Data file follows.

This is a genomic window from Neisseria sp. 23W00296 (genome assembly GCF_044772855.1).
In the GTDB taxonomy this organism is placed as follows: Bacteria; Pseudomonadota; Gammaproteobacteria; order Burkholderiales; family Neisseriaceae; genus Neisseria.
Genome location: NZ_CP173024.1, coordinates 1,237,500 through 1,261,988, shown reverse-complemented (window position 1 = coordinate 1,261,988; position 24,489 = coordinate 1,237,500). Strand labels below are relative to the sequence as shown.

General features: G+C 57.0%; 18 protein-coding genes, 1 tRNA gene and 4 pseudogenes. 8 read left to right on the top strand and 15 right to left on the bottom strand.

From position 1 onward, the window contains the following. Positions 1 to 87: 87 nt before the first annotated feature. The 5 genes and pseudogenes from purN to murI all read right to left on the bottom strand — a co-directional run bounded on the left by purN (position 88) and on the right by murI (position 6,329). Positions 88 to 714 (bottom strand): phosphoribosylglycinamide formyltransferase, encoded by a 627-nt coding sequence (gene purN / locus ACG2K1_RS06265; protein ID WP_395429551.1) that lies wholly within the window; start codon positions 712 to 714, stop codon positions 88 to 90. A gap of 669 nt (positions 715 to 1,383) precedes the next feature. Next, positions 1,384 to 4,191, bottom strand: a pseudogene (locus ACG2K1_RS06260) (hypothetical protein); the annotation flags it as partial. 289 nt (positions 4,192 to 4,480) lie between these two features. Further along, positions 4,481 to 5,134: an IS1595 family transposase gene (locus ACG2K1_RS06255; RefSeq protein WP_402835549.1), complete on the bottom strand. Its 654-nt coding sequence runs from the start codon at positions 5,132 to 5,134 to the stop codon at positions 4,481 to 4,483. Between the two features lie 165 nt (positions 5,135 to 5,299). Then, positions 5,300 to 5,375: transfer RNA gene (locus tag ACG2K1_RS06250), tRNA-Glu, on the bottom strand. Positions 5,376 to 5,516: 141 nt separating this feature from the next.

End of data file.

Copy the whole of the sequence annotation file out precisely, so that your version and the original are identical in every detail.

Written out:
This is a genomic window from Neisseria sp. 23W00296 (genome assembly GCF_044772855.1).
In the GTDB taxonomy this organism is placed as follows: Bacteria; Pseudomonadota; Gammaproteobacteria; order Burkholderiales; family Neisseriaceae; genus Neisseria.
Genome location: NZ_CP173024.1, coordinates 1,237,500 through 1,261,988, shown reverse-complemented (window position 1 = coordinate 1,261,988; position 24,489 = coordinate 1,237,500). Strand labels below are relative to the sequence as shown.

General features: G+C 57.0%; 18 protein-coding genes, 1 tRNA gene and 4 pseudogenes. 8 read left to right on the top strand and 15 right to left on the bottom strand.

From position 1 onward, the window contains the following. Positions 1 to 87: 87 nt before the first annotated feature. The 5 genes and pseudogenes from purN to murI all read right to left on the bottom strand — a co-directional run bounded on the left by purN (position 88) and on the right by murI (position 6,329). Positions 88 to 714 (bottom strand): phosphoribosylglycinamide formyltransferase, encoded by a 627-nt coding sequence (gene purN / locus ACG2K1_RS06265; protein ID WP_395429551.1) that lies wholly within the window; start codon positions 712 to 714, stop codon positions 88 to 90. A gap of 669 nt (positions 715 to 1,383) precedes the next feature. Next, positions 1,384 to 4,191, bottom strand: a pseudogene (locus ACG2K1_RS06260) (hypothetical protein); the annotation flags it as partial. 289 nt (positions 4,192 to 4,480) lie between these two features. Further along, positions 4,481 to 5,134: an IS1595 family transposase gene (locus ACG2K1_RS06255; RefSeq protein WP_402835549.1), complete on the bottom strand. Its 654-nt coding sequence runs from the start codon at positions 5,132 to 5,134 to the stop codon at positions 4,481 to 4,483. Between the two features lie 165 nt (positions 5,135 to 5,299). Then, positions 5,300 to 5,375: transfer RNA gene (locus tag ACG2K1_RS06250), tRNA-Glu, on the bottom strand. Positions 5,376 to 5,516: 141 nt separating this feature from the next.